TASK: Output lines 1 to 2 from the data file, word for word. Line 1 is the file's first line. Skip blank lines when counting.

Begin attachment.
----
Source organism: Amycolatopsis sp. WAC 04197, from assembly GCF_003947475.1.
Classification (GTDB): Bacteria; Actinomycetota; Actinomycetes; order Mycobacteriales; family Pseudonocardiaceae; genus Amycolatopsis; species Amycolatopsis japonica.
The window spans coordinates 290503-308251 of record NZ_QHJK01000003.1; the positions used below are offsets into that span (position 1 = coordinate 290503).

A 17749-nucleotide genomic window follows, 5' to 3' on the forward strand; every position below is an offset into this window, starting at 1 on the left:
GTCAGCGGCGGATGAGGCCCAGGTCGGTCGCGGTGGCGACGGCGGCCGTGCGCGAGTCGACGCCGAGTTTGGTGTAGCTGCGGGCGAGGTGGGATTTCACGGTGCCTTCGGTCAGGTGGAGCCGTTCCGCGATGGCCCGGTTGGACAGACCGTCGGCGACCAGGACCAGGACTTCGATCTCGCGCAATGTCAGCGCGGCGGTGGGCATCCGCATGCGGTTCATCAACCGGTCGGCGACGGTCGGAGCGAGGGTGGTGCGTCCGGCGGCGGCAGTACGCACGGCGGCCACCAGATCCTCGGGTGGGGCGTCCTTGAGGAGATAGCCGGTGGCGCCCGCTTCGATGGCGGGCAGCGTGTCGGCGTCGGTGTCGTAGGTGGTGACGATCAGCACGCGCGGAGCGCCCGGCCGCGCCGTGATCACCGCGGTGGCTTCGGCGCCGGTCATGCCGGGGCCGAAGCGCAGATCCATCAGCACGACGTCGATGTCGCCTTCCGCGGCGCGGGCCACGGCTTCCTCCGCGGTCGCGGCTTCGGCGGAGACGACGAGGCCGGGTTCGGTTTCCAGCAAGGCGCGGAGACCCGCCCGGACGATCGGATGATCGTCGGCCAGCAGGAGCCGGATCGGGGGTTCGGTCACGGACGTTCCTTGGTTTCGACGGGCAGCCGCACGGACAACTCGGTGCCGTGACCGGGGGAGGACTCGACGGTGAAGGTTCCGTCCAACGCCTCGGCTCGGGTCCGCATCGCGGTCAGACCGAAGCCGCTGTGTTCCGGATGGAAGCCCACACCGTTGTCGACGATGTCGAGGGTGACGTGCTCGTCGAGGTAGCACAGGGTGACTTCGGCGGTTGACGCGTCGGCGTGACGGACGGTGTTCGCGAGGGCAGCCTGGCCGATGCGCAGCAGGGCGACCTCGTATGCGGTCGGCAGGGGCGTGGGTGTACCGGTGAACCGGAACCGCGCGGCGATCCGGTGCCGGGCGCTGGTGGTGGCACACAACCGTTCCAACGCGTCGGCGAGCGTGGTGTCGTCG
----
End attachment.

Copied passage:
Source organism: Amycolatopsis sp. WAC 04197, from assembly GCF_003947475.1.
Classification (GTDB): Bacteria; Actinomycetota; Actinomycetes; order Mycobacteriales; family Pseudonocardiaceae; genus Amycolatopsis; species Amycolatopsis japonica.